‘Young Hero’ of Sichuan Earthquake Becomes a Swindler

By Li Jing
Li Jing
Li Jing
November 6, 2014 Updated: November 7, 2014

A well-known “young hero” who saved seven classmates in the great Sichuan earthquake in 2008 went on trial on Nov. 3 charged with the “crimes of fraud, counterfeiting seals of state organs, and forging company seals,” the Chinese press reported. 

Lei Chunian, born in 1992, was labeled as a “young hero” and widely promoted by the state after the magnitude 7.9 earthquake hit Wenchuan in Sichuan Province on May 12, 2008. 

Lei has been accused of committing fraud in 5 cases from January to September 2013, involving about 460,000 yuan (US$75,262), according to the state-run Sichuan News. According to a Beijing University study, the average annual family income in China in 2012 was 13,000 yuan (US$2,126).

He is likely to face over 10 years imprisonment due to “the seriousness of the charges,” the prosecutor says. Lei told the prosecutor that he didn’t have a job, and all the money he gained by cheating others has been squandered, the Sichuan News says. 

No family or friends of Lei showed up at the trial, just several victims. The victims told Sichuan News that Lei’s attitude in court was disappointing—they say he did not show any regret for his actions. 

Lei became a young celebrity after his story of saving classmates’ lives was intensively promoted six years ago. The Chinese Communist Party (CCP) often chooses to promote heroic figures as a way of burnishing the Party’s image and praising the Party’s leadership.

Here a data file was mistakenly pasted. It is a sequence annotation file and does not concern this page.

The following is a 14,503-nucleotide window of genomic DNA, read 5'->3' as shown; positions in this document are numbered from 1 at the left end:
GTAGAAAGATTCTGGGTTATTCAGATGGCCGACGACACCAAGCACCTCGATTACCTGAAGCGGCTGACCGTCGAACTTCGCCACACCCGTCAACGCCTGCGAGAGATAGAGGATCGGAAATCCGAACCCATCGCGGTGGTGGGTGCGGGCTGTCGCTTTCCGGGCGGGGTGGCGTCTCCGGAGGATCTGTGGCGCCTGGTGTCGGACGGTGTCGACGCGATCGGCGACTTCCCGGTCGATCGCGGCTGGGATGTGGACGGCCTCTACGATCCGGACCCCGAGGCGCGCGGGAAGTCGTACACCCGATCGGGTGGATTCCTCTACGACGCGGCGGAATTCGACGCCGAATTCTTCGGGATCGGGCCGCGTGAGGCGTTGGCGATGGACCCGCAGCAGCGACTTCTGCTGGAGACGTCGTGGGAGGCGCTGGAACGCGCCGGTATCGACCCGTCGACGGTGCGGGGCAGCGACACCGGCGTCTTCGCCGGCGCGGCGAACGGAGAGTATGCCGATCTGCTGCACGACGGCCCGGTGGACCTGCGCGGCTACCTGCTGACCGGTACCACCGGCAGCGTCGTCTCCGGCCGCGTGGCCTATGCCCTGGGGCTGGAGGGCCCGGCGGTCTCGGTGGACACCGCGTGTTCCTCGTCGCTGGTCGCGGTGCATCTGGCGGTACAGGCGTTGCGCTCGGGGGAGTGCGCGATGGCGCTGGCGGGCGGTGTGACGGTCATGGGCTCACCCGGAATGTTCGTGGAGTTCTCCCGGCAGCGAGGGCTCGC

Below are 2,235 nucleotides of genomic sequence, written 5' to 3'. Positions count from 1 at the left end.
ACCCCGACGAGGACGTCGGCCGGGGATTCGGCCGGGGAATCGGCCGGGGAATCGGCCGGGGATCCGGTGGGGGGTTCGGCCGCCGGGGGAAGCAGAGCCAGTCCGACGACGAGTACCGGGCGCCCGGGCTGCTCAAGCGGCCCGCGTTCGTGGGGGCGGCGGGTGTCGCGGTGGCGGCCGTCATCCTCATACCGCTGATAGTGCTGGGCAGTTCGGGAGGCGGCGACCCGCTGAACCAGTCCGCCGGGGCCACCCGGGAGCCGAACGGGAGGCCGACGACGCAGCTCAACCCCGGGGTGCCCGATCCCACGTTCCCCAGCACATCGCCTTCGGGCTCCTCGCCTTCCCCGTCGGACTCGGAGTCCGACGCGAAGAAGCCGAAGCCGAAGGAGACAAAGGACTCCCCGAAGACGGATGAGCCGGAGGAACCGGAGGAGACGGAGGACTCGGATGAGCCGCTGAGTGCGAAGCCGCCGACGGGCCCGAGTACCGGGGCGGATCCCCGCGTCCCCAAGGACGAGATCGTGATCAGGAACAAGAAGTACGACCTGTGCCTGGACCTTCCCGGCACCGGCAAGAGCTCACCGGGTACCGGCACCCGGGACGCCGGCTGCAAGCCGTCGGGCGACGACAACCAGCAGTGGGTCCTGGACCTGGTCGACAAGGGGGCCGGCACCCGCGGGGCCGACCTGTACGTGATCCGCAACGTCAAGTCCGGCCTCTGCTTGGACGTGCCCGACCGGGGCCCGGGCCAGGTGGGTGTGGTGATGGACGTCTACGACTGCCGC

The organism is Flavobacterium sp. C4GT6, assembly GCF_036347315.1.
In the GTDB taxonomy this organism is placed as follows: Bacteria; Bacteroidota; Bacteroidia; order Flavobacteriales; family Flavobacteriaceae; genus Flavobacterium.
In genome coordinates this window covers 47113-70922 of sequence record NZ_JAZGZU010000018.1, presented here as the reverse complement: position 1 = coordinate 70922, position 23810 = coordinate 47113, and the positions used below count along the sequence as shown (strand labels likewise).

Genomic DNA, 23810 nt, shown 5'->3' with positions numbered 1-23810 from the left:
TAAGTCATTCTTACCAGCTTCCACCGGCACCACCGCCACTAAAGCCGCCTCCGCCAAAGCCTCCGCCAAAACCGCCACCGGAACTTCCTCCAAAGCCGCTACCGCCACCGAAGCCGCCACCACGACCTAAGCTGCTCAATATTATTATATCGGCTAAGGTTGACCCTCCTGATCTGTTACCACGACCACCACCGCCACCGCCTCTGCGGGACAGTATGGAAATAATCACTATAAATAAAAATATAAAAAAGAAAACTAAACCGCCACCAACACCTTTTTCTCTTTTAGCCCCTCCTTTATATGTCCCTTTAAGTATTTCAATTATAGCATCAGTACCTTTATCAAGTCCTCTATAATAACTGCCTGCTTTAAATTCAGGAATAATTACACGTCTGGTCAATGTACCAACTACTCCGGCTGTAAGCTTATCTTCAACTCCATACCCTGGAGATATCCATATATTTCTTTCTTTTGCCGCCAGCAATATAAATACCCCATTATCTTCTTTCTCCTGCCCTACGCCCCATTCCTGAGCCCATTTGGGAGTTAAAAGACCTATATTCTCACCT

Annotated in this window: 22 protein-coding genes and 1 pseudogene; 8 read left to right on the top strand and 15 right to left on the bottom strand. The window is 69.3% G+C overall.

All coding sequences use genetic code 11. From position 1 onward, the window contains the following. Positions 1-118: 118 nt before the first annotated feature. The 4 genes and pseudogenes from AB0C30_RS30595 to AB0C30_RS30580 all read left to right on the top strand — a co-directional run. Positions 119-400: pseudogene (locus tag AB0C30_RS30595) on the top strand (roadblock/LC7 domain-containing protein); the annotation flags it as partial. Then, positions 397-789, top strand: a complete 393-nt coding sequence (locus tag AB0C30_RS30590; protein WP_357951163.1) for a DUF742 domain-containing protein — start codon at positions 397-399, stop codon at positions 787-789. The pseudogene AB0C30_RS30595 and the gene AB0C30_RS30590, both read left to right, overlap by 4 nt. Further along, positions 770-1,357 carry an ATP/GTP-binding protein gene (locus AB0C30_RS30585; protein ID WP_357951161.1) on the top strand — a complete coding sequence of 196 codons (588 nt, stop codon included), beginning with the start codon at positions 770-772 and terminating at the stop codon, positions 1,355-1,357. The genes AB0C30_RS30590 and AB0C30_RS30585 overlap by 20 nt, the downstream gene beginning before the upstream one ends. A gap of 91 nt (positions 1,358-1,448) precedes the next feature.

In the tragic disaster of the Wenchuan Earthquake in which over 87,000 people were killed, such propaganda promoting “young heroes” successfully distracted the public opinion from seeking to hold the government responsible for the disaster. 

At the same time, the state sought to keep news of its role in the disaster from public knowledge. Thousands of school children died due to shoddy construction, but reports of poorly built schools were censored from being published in the media.

In the story of Lei’s heroism, when the earthquake started, he ran back upstairs to call his classmates to get out. His action was praised by the state as courageous and selfless, although many Chinese people found Lei’s actions dangerous and inappropriate to do during an earthquake. 

“It’s very unreasonable and dangerous. Such actions shouldn’t be encouraged. In school security education books, students are told to run downstairs instead of vice versa… It’s irresponsible to make young children to think such ‘heroic’ action is the norm.” Chinese political commentator and column writer He Sanwei wrote on his blog

Nonetheless, Lei was honored as 1 of 20 “Earthquake Relief Youth Heroes” by the state, and became one of the torchbearers at the Beijing Olympic Games in 2008. Due to Lei’s honors, he was then accepted by a key high school without examinations, and all his school fees were exempted as well, the Chinese press says. 

Chinese state media lined up to report on him, publishing exclusive interviews, and making feature and documentary films about Lei. Lei also gave speeches at multiple state and local organizations. 

After such heavy promotion, Lei’s crimes are a slap in the face to the CCP authorities. State Chinese media have tried hard to blame Lei himself for not being able to handle himself well after experiencing such sudden honors and fame, while some Chinese netizens attribute Lei’s actions to the social system that promoted a child to such a position. 

“His [Lei] fall is related to making friends with wrong people, lacking persistence, and lacking the necessary life guidance from people… Quick fame and power is the fastest way to ruin someone,” reads a post on the official microblog of the Party mouthpiece People’s Daily. 

The boy’s shocking role reversal has attracted much discussion on the Chinese internet, with many netizens reflecting on the communist system, society’s morality, and media reactions to the case.

The netizen “Old man from Xian City” wrote in disagreement with the People’s Daily blog post: “The real criminal is a social environment that encourages impatience, ambition, and quick success. In order to promote the so-called values, they [the authorities] forcibly made an innocent teenager a moral benchmark, and let the adult world corrupt him. The moral benchmark finally fell, and the hero is cast aside.”

Li Jing